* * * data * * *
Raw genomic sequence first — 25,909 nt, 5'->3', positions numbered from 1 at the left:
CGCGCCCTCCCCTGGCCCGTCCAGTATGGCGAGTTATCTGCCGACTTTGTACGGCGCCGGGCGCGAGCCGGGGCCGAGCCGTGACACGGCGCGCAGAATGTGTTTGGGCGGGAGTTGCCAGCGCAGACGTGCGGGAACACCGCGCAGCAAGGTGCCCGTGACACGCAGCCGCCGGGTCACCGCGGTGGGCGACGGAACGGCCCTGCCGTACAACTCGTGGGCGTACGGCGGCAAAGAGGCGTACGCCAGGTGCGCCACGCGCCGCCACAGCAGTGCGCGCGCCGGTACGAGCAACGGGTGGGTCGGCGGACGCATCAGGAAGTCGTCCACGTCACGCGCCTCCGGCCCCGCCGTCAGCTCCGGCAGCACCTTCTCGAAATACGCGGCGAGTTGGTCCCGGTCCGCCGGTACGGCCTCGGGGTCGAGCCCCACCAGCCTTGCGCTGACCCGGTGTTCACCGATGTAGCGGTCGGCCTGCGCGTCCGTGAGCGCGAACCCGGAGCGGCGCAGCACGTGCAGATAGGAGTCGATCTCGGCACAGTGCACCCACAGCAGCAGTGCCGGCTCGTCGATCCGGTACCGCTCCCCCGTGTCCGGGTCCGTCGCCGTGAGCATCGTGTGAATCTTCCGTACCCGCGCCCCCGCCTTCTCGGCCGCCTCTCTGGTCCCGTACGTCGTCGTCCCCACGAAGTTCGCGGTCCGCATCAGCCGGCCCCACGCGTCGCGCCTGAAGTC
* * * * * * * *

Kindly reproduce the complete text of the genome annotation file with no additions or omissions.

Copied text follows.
Raw genomic sequence first — 25,909 nt, 5'->3', positions numbered from 1 at the left:
CGCGCCCTCCCCTGGCCCGTCCAGTATGGCGAGTTATCTGCCGACTTTGTACGGCGCCGGGCGCGAGCCGGGGCCGAGCCGTGACACGGCGCGCAGAATGTGTTTGGGCGGGAGTTGCCAGCGCAGACGTGCGGGAACACCGCGCAGCAAGGTGCCCGTGACACGCAGCCGCCGGGTCACCGCGGTGGGCGACGGAACGGCCCTGCCGTACAACTCGTGGGCGTACGGCGGCAAAGAGGCGTACGCCAGGTGCGCCACGCGCCGCCACAGCAGTGCGCGCGCCGGTACGAGCAACGGGTGGGTCGGCGGACGCATCAGGAAGTCGTCCACGTCACGCGCCTCCGGCCCCGCCGTCAGCTCCGGCAGCACCTTCTCGAAATACGCGGCGAGTTGGTCCCGGTCCGCCGGTACGGCCTCGGGGTCGAGCCCCACCAGCCTTGCGCTGACCCGGTGTTCACCGATGTAGCGGTCGGCCTGCGCGTCCGTGAGCGCGAACCCGGAGCGGCGCAGCACGTGCAGATAGGAGTCGATCTCGGCACAGTGCACCCACAGCAGCAGTGCCGGCTCGTCGATCCGGTACCGCTCCCCCGTGTCCGGGTCCGTCGCCGTGAGCATCGTGTGAATCTTCCGTACCCGCGCCCCCGCCTTCTCGGCCGCCTCTCTGGTCCCGTACGTCGTCGTCCCCACGAAGTTCGCGGTCCGCATCAGCCGGCCCCACGCGTCGCGCCTGAAGTC